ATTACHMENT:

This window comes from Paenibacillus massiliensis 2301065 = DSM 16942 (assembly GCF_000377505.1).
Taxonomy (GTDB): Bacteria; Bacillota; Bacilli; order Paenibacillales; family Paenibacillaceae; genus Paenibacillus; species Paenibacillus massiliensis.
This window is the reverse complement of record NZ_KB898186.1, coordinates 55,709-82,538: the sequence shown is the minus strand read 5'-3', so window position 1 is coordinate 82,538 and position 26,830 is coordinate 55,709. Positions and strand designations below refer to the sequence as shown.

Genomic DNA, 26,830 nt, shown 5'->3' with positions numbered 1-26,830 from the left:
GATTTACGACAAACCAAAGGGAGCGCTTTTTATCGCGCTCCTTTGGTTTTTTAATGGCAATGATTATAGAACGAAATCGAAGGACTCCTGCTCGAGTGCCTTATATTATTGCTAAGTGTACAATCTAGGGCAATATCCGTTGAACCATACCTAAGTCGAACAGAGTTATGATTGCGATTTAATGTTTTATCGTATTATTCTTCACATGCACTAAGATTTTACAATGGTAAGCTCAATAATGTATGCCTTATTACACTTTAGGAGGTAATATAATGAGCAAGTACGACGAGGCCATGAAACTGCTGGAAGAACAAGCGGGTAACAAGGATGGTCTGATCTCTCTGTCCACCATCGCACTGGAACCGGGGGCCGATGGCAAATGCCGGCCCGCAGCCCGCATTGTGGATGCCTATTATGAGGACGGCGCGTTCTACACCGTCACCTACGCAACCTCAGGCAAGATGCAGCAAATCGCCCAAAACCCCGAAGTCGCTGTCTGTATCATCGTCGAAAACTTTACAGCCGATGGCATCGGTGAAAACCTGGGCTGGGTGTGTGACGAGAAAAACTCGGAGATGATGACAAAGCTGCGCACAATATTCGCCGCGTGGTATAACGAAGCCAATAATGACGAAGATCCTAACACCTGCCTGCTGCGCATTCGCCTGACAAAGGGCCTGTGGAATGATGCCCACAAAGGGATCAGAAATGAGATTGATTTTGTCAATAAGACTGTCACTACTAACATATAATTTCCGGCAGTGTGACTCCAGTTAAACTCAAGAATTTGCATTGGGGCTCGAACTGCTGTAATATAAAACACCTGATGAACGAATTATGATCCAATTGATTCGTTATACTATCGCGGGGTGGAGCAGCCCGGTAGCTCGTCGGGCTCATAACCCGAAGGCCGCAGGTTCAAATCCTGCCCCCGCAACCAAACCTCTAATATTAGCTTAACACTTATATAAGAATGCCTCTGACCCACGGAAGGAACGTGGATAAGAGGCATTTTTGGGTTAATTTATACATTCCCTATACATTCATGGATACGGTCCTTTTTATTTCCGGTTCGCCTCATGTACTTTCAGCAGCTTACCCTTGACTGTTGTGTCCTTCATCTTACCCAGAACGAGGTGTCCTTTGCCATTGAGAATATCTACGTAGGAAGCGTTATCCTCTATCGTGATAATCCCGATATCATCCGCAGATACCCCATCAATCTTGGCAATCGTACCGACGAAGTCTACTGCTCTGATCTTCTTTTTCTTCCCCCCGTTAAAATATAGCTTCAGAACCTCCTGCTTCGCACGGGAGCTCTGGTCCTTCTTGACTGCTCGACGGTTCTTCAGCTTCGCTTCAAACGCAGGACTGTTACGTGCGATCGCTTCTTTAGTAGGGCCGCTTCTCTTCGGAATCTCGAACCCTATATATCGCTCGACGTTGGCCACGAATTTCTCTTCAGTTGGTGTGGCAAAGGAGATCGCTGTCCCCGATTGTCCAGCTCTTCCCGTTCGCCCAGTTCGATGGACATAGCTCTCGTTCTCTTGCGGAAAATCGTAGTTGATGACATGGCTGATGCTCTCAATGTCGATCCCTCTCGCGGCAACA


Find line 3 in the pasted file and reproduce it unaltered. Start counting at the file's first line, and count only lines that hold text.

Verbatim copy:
This window is the reverse complement of record NZ_KB898186.1, coordinates 55,709-82,538: the sequence shown is the minus strand read 5'-3', so window position 1 is coordinate 82,538 and position 26,830 is coordinate 55,709. Positions and strand designations below refer to the sequence as shown.